P.S. Lamb stew from The Hunger Games and chicken frito pie from Gone Girl

11 Comments

*Abi*

At first glance that close up looked like fallen autumn leaves – who knew breakfast food could be so beautiful!

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Manisha

I really want to hike the Superior Hiking Trail here in Minnesota so I tend to read everything about hiking trails and the fact that WILD was written by a woman was the extra bonus for me. This is the second post I've read about granola today. I think the Uni is trying to tell me something. Thanks for the recipe!

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iris

Oh man, I've read this book and it is up there in the top ten of the worst books I've ever read. Bryson's "A Walk in the Woods" is far better about having actual plot, using reasonable plot devices (Why start off with your lost shoe, when it ends up not being a big deal at all?), actual character development, and not incorporating tons of meaningless detail/sub-plots that go nowhere.

However, that being said, this granola looks lovely. With a bit of brown rice syrup, you can even make them into granola bars if you like.

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Alicia | Jaybird: Home in Motion

Wow that's so interesting–I actually strongly disliked Bryson's "A Walk in the Woods." I think in both stories it was the main character that stood out to me, and Bryson seemed egotistical and condescending while Strayed seemed empathetic and troubled. I think there were also more specific parts of her story that resonated with me, so even if there were parts where I felt she was acting ridiculous, I understood it overall as part of her story and natural progression.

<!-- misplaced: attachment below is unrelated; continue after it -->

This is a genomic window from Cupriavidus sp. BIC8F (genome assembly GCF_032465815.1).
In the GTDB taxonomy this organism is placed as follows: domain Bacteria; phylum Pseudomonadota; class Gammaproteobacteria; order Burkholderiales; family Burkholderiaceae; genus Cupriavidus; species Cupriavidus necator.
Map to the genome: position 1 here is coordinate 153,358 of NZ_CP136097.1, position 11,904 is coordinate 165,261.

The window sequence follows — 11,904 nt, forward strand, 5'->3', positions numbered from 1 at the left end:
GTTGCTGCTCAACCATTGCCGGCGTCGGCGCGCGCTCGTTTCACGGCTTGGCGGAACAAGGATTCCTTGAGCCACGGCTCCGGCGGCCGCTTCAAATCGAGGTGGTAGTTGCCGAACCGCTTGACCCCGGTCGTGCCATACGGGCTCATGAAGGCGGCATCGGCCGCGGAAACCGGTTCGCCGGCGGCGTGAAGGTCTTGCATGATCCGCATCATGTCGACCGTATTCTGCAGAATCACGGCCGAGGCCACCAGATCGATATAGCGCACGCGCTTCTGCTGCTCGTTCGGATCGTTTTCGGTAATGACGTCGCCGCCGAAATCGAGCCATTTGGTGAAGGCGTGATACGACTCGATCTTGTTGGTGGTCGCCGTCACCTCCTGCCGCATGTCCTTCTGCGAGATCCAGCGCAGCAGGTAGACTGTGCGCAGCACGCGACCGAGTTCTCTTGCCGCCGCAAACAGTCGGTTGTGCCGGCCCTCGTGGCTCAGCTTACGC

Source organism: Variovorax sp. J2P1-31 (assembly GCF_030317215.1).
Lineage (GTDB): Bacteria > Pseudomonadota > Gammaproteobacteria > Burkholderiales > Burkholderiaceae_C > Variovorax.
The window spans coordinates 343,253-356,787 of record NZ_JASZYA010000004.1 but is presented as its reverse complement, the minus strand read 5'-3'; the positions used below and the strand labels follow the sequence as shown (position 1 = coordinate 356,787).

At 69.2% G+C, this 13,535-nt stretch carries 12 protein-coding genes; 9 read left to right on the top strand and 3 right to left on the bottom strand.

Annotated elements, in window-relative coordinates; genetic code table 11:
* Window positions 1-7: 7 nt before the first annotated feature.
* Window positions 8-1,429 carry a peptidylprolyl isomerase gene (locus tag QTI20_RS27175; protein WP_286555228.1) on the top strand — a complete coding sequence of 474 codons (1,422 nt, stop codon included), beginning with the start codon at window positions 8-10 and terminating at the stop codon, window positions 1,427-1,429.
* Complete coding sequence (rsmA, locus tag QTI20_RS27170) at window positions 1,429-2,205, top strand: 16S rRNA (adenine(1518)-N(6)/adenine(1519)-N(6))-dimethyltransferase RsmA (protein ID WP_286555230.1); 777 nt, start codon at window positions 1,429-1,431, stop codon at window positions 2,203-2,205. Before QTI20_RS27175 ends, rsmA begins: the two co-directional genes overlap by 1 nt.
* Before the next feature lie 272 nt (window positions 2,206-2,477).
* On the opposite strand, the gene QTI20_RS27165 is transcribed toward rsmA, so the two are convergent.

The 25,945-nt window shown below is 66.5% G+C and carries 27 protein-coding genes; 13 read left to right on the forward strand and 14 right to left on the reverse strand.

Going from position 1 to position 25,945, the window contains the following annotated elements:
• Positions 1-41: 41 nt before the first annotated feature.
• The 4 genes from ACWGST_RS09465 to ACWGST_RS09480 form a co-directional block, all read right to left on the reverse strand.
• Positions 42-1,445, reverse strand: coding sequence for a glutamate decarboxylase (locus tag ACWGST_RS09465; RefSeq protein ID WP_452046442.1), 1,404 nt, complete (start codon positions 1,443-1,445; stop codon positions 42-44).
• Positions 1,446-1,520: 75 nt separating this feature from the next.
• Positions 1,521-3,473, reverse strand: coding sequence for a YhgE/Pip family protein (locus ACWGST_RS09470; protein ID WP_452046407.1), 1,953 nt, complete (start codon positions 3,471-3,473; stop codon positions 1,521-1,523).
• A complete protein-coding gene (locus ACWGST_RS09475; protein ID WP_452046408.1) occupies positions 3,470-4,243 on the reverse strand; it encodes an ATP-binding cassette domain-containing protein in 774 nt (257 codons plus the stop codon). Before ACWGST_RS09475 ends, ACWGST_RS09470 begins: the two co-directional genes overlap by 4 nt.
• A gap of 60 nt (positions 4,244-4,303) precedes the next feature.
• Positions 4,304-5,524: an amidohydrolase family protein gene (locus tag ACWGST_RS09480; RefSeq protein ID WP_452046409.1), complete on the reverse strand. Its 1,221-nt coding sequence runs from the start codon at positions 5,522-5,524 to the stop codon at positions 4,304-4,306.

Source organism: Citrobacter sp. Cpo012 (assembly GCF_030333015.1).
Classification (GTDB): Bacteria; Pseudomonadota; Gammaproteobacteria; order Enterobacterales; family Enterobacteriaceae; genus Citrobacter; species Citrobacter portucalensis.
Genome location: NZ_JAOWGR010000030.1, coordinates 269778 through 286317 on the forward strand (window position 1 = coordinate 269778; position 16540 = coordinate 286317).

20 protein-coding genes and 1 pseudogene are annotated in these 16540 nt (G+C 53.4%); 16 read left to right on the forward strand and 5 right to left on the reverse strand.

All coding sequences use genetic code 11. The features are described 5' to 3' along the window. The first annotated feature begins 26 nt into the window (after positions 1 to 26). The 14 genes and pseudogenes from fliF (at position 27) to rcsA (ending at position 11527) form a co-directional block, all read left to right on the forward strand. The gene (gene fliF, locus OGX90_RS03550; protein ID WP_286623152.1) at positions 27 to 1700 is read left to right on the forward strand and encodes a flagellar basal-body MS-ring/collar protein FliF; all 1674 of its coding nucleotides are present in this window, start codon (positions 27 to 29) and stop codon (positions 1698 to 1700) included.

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iris

Yeah, Strayed might be a more likeable character, but her writing is terrible. Maybe she should have hired a few more developmental editors.

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Ruth

Coincidence is my signal that the Universe has got my back. And after reading Sarah's articles on blogging, a minute ago I made my way to Yes and Yes for the first time. And earlier today I borrowed the audiobook version of "Wild" from my library. I loved Cheryl Strayed's writing in "Tiny Beautiful Things" and love Bryson's writing (although "A Walk in the Woods" is not one of my favorites.) Both have made me laugh and cry in public. It'll be interesting to find out whether I'm enchanted or underwhelmed. Reality itself has such a meandering plot line and its characters age but don't always develop…it's always interesting to see how memoirists make highly implausible but true events interesting. But the granola looks scrumptious, although my non-nut-eating-gluten-sensitive-vegan spouse couldn't share it. More for me, I guess. Yum.

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angieeatspeace

I love that you got inspired to make a small change because of the book.
I read this book and loved it. It became very personal to me…I was actually reading it the very night my father was murdered. Her description of losing a parent was so spot on and resounded loudly. I was hesitant to pick it back up after my dad passed, but I forced myself to and I believe that helped start my grieving process.
I am not sure how I feel about the movie, yet…